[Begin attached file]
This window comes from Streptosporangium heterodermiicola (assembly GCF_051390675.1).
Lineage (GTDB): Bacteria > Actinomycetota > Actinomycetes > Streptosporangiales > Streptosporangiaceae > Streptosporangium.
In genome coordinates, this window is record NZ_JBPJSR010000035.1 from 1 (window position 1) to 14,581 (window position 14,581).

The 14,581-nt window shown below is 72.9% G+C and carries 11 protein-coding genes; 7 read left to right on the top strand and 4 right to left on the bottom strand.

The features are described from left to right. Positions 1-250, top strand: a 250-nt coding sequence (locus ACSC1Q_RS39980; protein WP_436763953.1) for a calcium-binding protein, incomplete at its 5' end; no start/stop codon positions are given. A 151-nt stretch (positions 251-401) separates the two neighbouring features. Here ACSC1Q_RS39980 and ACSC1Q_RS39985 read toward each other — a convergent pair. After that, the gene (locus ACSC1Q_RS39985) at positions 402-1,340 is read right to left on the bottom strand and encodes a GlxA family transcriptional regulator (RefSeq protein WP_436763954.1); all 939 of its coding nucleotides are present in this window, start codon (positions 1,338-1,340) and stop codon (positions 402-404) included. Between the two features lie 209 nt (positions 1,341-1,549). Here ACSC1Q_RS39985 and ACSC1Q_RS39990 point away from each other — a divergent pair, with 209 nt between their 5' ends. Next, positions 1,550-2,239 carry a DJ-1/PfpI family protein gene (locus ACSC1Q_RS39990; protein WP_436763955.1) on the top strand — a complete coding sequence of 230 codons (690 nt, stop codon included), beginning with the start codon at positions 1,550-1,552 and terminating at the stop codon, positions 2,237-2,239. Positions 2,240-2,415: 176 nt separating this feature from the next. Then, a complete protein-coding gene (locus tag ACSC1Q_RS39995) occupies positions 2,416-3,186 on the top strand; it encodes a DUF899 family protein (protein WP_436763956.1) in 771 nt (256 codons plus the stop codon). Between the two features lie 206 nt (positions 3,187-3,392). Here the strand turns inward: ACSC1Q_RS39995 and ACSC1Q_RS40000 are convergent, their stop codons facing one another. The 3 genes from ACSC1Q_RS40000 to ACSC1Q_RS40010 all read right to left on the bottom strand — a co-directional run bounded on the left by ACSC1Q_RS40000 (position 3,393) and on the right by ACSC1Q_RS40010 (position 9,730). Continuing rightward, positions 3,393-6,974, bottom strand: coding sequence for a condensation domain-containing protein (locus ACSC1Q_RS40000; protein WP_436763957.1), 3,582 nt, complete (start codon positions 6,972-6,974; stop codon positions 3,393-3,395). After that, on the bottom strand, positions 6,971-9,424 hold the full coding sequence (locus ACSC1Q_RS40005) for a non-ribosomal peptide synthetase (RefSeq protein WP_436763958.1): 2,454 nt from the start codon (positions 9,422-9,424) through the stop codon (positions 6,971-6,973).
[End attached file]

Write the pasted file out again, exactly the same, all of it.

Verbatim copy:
This window comes from Streptosporangium heterodermiicola (assembly GCF_051390675.1).
Lineage (GTDB): Bacteria > Actinomycetota > Actinomycetes > Streptosporangiales > Streptosporangiaceae > Streptosporangium.
In genome coordinates, this window is record NZ_JBPJSR010000035.1 from 1 (window position 1) to 14,581 (window position 14,581).

The 14,581-nt window shown below is 72.9% G+C and carries 11 protein-coding genes; 7 read left to right on the top strand and 4 right to left on the bottom strand.

The features are described from left to right. Positions 1-250, top strand: a 250-nt coding sequence (locus ACSC1Q_RS39980; protein WP_436763953.1) for a calcium-binding protein, incomplete at its 5' end; no start/stop codon positions are given. A 151-nt stretch (positions 251-401) separates the two neighbouring features. Here ACSC1Q_RS39980 and ACSC1Q_RS39985 read toward each other — a convergent pair. After that, the gene (locus ACSC1Q_RS39985) at positions 402-1,340 is read right to left on the bottom strand and encodes a GlxA family transcriptional regulator (RefSeq protein WP_436763954.1); all 939 of its coding nucleotides are present in this window, start codon (positions 1,338-1,340) and stop codon (positions 402-404) included. Between the two features lie 209 nt (positions 1,341-1,549). Here ACSC1Q_RS39985 and ACSC1Q_RS39990 point away from each other — a divergent pair, with 209 nt between their 5' ends. Next, positions 1,550-2,239 carry a DJ-1/PfpI family protein gene (locus ACSC1Q_RS39990; protein WP_436763955.1) on the top strand — a complete coding sequence of 230 codons (690 nt, stop codon included), beginning with the start codon at positions 1,550-1,552 and terminating at the stop codon, positions 2,237-2,239. Positions 2,240-2,415: 176 nt separating this feature from the next. Then, a complete protein-coding gene (locus tag ACSC1Q_RS39995) occupies positions 2,416-3,186 on the top strand; it encodes a DUF899 family protein (protein WP_436763956.1) in 771 nt (256 codons plus the stop codon). Between the two features lie 206 nt (positions 3,187-3,392). Here the strand turns inward: ACSC1Q_RS39995 and ACSC1Q_RS40000 are convergent, their stop codons facing one another. The 3 genes from ACSC1Q_RS40000 to ACSC1Q_RS40010 all read right to left on the bottom strand — a co-directional run bounded on the left by ACSC1Q_RS40000 (position 3,393) and on the right by ACSC1Q_RS40010 (position 9,730). Continuing rightward, positions 3,393-6,974, bottom strand: coding sequence for a condensation domain-containing protein (locus ACSC1Q_RS40000; protein WP_436763957.1), 3,582 nt, complete (start codon positions 6,972-6,974; stop codon positions 3,393-3,395). After that, on the bottom strand, positions 6,971-9,424 hold the full coding sequence (locus ACSC1Q_RS40005) for a non-ribosomal peptide synthetase (RefSeq protein WP_436763958.1): 2,454 nt from the start codon (positions 9,422-9,424) through the stop codon (positions 6,971-6,973).